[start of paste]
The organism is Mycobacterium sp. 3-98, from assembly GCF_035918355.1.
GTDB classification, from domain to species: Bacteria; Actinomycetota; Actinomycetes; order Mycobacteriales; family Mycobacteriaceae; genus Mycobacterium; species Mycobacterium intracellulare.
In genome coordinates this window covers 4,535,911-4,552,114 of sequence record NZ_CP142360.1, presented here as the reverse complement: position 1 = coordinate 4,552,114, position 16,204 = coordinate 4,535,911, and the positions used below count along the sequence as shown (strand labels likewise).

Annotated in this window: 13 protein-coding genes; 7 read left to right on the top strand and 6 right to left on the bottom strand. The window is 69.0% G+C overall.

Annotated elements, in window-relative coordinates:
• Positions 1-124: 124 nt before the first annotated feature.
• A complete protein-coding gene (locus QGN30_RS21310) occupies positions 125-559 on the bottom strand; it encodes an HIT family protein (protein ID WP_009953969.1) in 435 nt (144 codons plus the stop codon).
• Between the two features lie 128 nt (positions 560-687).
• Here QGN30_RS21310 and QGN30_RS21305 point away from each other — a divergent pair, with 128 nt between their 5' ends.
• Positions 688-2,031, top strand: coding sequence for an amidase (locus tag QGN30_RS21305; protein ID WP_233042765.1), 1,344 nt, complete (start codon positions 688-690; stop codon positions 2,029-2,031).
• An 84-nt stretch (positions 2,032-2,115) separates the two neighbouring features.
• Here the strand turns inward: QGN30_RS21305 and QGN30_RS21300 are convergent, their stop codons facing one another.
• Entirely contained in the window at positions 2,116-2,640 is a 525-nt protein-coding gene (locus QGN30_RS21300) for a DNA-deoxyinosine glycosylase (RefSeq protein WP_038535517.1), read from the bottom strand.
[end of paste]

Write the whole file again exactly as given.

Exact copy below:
The organism is Mycobacterium sp. 3-98, from assembly GCF_035918355.1.
GTDB classification, from domain to species: Bacteria; Actinomycetota; Actinomycetes; order Mycobacteriales; family Mycobacteriaceae; genus Mycobacterium; species Mycobacterium intracellulare.
In genome coordinates this window covers 4,535,911-4,552,114 of sequence record NZ_CP142360.1, presented here as the reverse complement: position 1 = coordinate 4,552,114, position 16,204 = coordinate 4,535,911, and the positions used below count along the sequence as shown (strand labels likewise).

Annotated in this window: 13 protein-coding genes; 7 read left to right on the top strand and 6 right to left on the bottom strand. The window is 69.0% G+C overall.

Annotated elements, in window-relative coordinates:
• Positions 1-124: 124 nt before the first annotated feature.
• A complete protein-coding gene (locus QGN30_RS21310) occupies positions 125-559 on the bottom strand; it encodes an HIT family protein (protein ID WP_009953969.1) in 435 nt (144 codons plus the stop codon).
• Between the two features lie 128 nt (positions 560-687).
• Here QGN30_RS21310 and QGN30_RS21305 point away from each other — a divergent pair, with 128 nt between their 5' ends.
• Positions 688-2,031, top strand: coding sequence for an amidase (locus tag QGN30_RS21305; protein ID WP_233042765.1), 1,344 nt, complete (start codon positions 688-690; stop codon positions 2,029-2,031).
• An 84-nt stretch (positions 2,032-2,115) separates the two neighbouring features.
• Here the strand turns inward: QGN30_RS21305 and QGN30_RS21300 are convergent, their stop codons facing one another.
• Entirely contained in the window at positions 2,116-2,640 is a 525-nt protein-coding gene (locus QGN30_RS21300) for a DNA-deoxyinosine glycosylase (RefSeq protein WP_038535517.1), read from the bottom strand.